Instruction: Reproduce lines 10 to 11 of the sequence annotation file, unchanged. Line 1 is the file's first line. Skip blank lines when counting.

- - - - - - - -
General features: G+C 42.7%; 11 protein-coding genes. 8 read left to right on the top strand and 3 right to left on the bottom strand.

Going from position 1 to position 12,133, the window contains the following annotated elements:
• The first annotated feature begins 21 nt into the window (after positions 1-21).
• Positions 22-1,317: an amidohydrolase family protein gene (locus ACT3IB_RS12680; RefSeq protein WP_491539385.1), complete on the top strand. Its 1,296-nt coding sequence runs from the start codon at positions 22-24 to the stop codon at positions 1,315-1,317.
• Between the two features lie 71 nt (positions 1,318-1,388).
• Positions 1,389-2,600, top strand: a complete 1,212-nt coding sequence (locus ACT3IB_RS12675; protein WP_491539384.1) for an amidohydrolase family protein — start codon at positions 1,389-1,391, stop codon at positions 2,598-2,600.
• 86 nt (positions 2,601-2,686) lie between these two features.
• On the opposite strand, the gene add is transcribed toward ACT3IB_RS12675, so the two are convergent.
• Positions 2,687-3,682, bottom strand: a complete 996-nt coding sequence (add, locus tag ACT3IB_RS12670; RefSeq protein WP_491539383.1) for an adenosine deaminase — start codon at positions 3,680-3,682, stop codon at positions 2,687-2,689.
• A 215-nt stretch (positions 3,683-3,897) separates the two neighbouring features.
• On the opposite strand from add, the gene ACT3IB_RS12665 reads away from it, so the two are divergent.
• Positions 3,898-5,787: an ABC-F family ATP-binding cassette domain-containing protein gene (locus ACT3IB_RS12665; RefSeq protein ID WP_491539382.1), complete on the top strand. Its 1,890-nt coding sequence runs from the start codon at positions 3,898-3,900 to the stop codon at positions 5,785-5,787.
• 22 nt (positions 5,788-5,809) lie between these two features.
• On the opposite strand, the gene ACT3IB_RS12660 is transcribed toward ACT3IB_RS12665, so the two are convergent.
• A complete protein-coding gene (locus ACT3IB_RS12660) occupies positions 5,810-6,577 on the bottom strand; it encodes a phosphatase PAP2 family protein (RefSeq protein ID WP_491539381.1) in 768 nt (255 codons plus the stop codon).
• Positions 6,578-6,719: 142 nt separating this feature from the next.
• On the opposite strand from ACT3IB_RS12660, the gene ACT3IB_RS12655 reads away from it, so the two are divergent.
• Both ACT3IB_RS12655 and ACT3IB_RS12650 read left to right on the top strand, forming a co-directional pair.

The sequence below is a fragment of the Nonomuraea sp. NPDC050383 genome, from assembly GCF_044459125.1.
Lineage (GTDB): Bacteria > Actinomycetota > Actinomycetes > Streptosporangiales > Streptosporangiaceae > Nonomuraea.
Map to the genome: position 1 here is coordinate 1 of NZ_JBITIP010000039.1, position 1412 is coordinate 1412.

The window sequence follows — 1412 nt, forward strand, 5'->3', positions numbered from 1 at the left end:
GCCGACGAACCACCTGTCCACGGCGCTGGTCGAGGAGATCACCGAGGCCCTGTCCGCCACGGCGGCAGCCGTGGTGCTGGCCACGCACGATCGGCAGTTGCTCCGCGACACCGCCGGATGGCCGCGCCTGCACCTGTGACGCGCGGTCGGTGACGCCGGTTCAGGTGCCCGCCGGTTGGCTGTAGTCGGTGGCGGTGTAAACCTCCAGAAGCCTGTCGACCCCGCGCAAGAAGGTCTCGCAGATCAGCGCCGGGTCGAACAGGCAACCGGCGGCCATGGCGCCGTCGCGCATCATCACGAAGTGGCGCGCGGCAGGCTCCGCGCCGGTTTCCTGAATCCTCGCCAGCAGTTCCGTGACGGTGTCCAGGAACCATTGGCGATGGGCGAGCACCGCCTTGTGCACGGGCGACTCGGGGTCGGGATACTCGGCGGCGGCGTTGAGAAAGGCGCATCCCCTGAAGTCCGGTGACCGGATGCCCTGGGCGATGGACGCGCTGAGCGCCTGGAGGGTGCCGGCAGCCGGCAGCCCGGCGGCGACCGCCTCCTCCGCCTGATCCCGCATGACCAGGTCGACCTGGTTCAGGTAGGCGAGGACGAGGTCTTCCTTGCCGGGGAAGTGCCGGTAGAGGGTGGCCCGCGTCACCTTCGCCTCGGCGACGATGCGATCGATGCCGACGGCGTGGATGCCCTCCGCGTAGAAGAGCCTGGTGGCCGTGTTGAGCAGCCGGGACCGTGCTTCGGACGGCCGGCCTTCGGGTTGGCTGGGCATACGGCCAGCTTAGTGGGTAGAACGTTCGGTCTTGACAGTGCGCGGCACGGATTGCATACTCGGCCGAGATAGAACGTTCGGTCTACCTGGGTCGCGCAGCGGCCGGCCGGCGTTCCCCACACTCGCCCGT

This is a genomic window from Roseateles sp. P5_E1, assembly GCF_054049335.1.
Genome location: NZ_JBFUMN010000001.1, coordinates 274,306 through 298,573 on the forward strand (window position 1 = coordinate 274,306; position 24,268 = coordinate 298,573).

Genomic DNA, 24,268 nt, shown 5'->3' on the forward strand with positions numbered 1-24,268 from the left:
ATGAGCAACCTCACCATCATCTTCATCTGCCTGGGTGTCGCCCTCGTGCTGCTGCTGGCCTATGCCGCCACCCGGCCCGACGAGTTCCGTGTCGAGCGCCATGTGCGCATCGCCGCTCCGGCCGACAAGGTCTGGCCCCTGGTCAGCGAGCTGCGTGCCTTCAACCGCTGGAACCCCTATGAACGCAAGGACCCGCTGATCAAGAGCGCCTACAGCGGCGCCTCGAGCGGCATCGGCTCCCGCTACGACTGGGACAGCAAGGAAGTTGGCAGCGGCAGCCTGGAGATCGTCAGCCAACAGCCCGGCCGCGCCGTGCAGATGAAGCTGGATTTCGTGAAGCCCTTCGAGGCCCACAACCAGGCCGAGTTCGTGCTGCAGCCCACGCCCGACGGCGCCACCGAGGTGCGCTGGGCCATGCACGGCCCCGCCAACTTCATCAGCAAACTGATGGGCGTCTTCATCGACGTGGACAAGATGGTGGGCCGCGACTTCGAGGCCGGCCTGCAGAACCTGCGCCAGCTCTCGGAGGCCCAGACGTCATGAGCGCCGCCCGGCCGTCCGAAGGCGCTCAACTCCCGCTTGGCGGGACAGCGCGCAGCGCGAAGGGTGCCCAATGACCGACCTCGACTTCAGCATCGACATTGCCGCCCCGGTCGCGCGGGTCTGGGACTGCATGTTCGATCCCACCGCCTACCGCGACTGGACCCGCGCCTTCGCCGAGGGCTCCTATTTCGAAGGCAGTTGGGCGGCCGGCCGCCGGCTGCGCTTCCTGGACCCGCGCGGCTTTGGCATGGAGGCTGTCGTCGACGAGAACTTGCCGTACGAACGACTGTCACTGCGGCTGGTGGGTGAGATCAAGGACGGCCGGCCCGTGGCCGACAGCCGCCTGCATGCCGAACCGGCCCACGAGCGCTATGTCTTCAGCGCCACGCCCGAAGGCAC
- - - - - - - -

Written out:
• A 215-nt stretch (positions 3,683-3,897) separates the two neighbouring features.
• On the opposite strand from add, the gene ACT3IB_RS12665 reads away from it, so the two are divergent.